These written components—exams, case studies, and casebooks—are followed by an oral comprehensive exam. Oral examinations are designed not only as defenses of the written exams but may also be a further exploration of areas students have worked up but not answered in their other comprehensives. The casebooks will provide the basis for discussion during the oral exam of the student’s development as a dramaturg. These exams will be completed in early May.

Final grades for the comprehensive examinations are determined upon completion of the process. Following each written examination, students will be given a Pass/Fail evaluation by their faculty advisers. If the faculty concludes that the exam is not passing work, the student will be informed of the areas of deficiency. In such a case the oral examination becomes an opportunity for the student to redress the deficiencies. A student who fails one or more comprehensives and/or the oral is allowed to reenroll in the comprehensive process once more during the following year. A student failing the second time is not awarded a degree.

Second-year students must adhere to the following schedule:
  • February 4, 2019: Deadline for submission of comprehension examination topics. At this time, exam topics must be submitted in memorandum form via e-mail to all non-visiting members of the departmental faculty for approval.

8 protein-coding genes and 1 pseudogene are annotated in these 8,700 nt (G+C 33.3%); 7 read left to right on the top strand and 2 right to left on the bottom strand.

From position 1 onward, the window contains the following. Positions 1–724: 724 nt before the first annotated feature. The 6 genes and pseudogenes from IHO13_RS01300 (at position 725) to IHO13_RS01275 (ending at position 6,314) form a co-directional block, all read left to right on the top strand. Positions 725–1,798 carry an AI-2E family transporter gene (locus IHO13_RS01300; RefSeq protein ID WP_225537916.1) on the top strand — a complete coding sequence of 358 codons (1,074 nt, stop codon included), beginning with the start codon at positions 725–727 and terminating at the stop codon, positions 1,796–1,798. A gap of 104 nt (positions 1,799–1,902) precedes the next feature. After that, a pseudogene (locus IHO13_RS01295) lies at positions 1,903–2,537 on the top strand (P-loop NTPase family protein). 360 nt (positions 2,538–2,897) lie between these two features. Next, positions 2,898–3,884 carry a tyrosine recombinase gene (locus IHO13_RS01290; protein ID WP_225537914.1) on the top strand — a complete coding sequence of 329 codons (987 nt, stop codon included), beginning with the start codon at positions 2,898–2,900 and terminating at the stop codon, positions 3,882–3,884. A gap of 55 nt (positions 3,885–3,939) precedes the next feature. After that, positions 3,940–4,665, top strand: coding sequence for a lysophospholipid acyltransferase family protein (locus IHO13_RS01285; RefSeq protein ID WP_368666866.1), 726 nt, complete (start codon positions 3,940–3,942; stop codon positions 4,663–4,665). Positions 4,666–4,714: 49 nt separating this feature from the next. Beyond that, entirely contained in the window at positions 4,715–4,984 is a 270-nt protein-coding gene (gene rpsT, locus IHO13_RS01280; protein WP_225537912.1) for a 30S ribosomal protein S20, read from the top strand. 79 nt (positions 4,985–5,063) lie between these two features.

• March 10, 2019: Deadline for submission of a full comprehensive proposal, including a carefully researched and selected bibliography, for faculty approval. This bibliography should reflect an understanding of the most essential reading in the proposed subject, and reflect prior consultation with appropriate members of the department's faculty.
  • April 7, 2019: Deadline for submission of final revised comprehensive proposal and bibliography.

Third-year students must adhere to the following schedule:
  • September 7, 2018: Deadline for third-year students to meet with their advisers to review and update comprehensive study procedures and propose a fall examination schedule. Students must take at least one examination during the fall term, according to the schedule below.
  • October 14, 2018: First fall deadline for taking a comprehensive examination.
  • November 18, 2018: Final fall deadline for taking a comprehensive examination.
  • February 17, 2019: First spring deadline for taking a comprehensive examination.
  • April 7, 2019: Final deadline for having completed independently researched exams.
  • May 10, 2019: Final deadline for having completed the oral examination.